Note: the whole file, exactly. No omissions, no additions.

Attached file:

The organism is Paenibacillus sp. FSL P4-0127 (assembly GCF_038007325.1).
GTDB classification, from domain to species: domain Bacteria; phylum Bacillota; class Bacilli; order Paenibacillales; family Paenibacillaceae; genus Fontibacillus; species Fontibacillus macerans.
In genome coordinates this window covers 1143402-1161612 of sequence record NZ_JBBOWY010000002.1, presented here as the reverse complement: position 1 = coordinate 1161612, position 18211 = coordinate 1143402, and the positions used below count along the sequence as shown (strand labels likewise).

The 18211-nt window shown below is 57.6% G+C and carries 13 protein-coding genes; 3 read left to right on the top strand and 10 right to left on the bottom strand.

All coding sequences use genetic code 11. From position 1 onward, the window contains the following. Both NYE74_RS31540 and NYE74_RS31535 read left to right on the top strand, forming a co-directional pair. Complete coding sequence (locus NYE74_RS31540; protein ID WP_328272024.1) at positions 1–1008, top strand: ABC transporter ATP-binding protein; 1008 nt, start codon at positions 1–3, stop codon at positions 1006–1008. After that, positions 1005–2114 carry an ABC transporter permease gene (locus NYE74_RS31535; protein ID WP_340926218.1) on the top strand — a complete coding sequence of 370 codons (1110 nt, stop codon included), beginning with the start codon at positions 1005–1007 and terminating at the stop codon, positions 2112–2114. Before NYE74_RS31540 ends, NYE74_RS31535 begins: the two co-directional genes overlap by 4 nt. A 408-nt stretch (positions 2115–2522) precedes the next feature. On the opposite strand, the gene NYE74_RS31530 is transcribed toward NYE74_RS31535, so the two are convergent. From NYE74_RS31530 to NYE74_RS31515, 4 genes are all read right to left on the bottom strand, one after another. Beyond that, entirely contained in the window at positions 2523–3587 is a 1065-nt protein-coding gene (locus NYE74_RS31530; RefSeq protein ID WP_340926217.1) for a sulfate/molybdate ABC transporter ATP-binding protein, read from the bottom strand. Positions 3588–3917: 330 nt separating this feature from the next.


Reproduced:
The organism is Paenibacillus sp. FSL P4-0127 (assembly GCF_038007325.1).
GTDB classification, from domain to species: domain Bacteria; phylum Bacillota; class Bacilli; order Paenibacillales; family Paenibacillaceae; genus Fontibacillus; species Fontibacillus macerans.
In genome coordinates this window covers 1143402-1161612 of sequence record NZ_JBBOWY010000002.1, presented here as the reverse complement: position 1 = coordinate 1161612, position 18211 = coordinate 1143402, and the positions used below count along the sequence as shown (strand labels likewise).

The 18211-nt window shown below is 57.6% G+C and carries 13 protein-coding genes; 3 read left to right on the top strand and 10 right to left on the bottom strand.

All coding sequences use genetic code 11. From position 1 onward, the window contains the following. Both NYE74_RS31540 and NYE74_RS31535 read left to right on the top strand, forming a co-directional pair. Complete coding sequence (locus NYE74_RS31540; protein ID WP_328272024.1) at positions 1–1008, top strand: ABC transporter ATP-binding protein; 1008 nt, start codon at positions 1–3, stop codon at positions 1006–1008. After that, positions 1005–2114 carry an ABC transporter permease gene (locus NYE74_RS31535; protein ID WP_340926218.1) on the top strand — a complete coding sequence of 370 codons (1110 nt, stop codon included), beginning with the start codon at positions 1005–1007 and terminating at the stop codon, positions 2112–2114. Before NYE74_RS31540 ends, NYE74_RS31535 begins: the two co-directional genes overlap by 4 nt. A 408-nt stretch (positions 2115–2522) precedes the next feature. On the opposite strand, the gene NYE74_RS31530 is transcribed toward NYE74_RS31535, so the two are convergent. From NYE74_RS31530 to NYE74_RS31515, 4 genes are all read right to left on the bottom strand, one after another. Beyond that, entirely contained in the window at positions 2523–3587 is a 1065-nt protein-coding gene (locus NYE74_RS31530; RefSeq protein ID WP_340926217.1) for a sulfate/molybdate ABC transporter ATP-binding protein, read from the bottom strand. Positions 3588–3917: 330 nt separating this feature from the next.